Zero Waste Christmas — What is it? (Gift Ideas, Tree & Decorations)
- Lifestyle movement tries to reduce household waste
- Differs to recycling- focuses on reusing instead
- How can you do a zero waste Christmas
- Lifestyle blogger shares her tips
The amount of waste Brits create at Christmas is on the rise every year.
Last Christmas, 83 square kilometers of wrapping paper gets binned, which is enough to wrap Guernsey, and totals six million trees being cut down.
Costs of Christmas are also rising, some parents wish they could cancel Christmas altogether, and others are being pressured into over spending by their friends.
These numbers are expecting to increase this year, and has led to some environmentalists and minimalists to attempt a ‘zero waste’ Christmas.
This aims to reduce all waste to a minimum, and involves all aspects of Christmas, such as napkins, wrapping paper, and even crackers, while still having a real festive experience.
What is ‘Zero Waste’?
The zero waste movement is an environmentally focused one, and it can also far more cost effective than normal, wasteful living.
It is a philosophy that encourages a redesign of your lifestyle so all products you buy have a use, and can be reused.
The process of creating a zero waste lifestyle aims to follow patterns in nature, where resources are reused, and discarded materials are repurposed to become useful again.
The goal is to create no waste, although this is more of an ideal principle to work towards, rather than a hard target that ‘zero-wasters’ have to reach.
The benefits of a zero waste life, as told by followers of the movement, are:
- Saving money - waste is a sign of inefficiency, so the reduction of waste can reduce costs
- Faster progress - a zero waste strategy improves upon production processes, which can lead to larger, more innovative steps
- Supports sustainability - the zero waste movement supports the three goals of sustainability: economic well being, economic protection, and social well being
- Improved material flows - the movement uses far fewer new raw materials and aims to send no waste materials to landfills. All materials should be reused or recycled, or be turned into compost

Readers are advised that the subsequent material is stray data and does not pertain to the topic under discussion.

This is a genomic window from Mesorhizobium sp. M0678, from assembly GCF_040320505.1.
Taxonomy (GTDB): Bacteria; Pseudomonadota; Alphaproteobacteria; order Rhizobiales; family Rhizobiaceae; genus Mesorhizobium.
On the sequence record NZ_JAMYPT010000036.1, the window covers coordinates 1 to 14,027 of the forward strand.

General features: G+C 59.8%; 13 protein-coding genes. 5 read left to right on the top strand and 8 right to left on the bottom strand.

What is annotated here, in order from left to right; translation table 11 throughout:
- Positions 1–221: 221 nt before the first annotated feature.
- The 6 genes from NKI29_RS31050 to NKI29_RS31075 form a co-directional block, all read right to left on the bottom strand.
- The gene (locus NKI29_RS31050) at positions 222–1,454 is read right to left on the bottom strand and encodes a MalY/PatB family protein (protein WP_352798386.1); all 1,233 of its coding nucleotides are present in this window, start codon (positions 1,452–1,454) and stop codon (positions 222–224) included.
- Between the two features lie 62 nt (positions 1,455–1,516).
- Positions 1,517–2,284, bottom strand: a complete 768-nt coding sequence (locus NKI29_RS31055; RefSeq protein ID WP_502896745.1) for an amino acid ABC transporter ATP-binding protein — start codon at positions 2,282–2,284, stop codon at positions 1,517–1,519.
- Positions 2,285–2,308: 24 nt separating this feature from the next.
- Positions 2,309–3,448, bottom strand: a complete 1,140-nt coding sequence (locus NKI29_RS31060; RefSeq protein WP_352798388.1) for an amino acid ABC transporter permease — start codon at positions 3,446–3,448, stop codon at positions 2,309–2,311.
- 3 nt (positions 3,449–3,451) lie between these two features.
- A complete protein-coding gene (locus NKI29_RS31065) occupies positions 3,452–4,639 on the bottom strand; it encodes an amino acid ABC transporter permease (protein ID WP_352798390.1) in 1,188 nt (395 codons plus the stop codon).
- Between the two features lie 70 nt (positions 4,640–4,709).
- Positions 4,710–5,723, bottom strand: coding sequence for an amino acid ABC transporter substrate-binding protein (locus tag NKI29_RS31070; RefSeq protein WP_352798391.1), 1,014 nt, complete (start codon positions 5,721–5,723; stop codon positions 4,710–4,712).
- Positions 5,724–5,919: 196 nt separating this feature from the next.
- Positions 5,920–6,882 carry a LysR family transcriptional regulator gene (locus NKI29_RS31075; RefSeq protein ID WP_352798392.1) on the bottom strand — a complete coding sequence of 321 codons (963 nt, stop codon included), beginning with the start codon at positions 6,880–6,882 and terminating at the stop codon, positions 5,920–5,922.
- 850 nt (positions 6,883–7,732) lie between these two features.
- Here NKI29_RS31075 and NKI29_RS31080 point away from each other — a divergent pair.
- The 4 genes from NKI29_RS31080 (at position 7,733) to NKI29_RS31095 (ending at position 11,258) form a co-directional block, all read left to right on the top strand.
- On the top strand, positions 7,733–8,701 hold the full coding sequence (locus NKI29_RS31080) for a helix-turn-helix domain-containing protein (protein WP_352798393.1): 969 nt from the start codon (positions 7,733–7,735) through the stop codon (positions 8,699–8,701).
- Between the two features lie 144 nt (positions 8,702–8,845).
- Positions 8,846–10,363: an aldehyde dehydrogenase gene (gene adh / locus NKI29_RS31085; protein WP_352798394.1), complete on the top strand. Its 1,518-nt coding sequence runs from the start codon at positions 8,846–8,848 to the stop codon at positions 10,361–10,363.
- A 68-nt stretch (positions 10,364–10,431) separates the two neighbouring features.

Zero waste is also different to recycling; for example, those who recycle would take a glass bottle to a recycling bank, but a ‘zero-waster’ would refill the glass bottle.
How Can You Have a Zero Waste Christmas?
Gina Caro, an award winning blogger at Gypsy Soul, which focuses on sustainable and simple living, is trying to do a zero waste Christmas this year.
She said, “My interest in zero waste started at university when I was studying for my Masters in Environmental and Energy Studies. Since then I have been inspired by other zero waste bloggers to try and live a more sustainable lifestyle.”
Although it might seem hard at first, Gina shared some tips about how to make zero waste a bit easier.
She said, “If you tried to go completely zero waste that would be hard and probably overwhelming.
“The trick is to introduce little changes along the way.
“Small switches are the way forward with zero waste, I tend to focus on one areas of our home at a time.
“I started with our bathroom and now I’m moving on to Christmas.
“I’ve been on a zero waste journey for nearly three years now, over those years I have made lots of small changes to our lifestyle.
“I’ve had the most success with our bathroom waste, and I’m proud to say that we no longer have bins in our bathrooms.”
While a completely waste free Christmas is virtually impossible to achieve, there are so many ways that people can cut down on their waste at Christmas.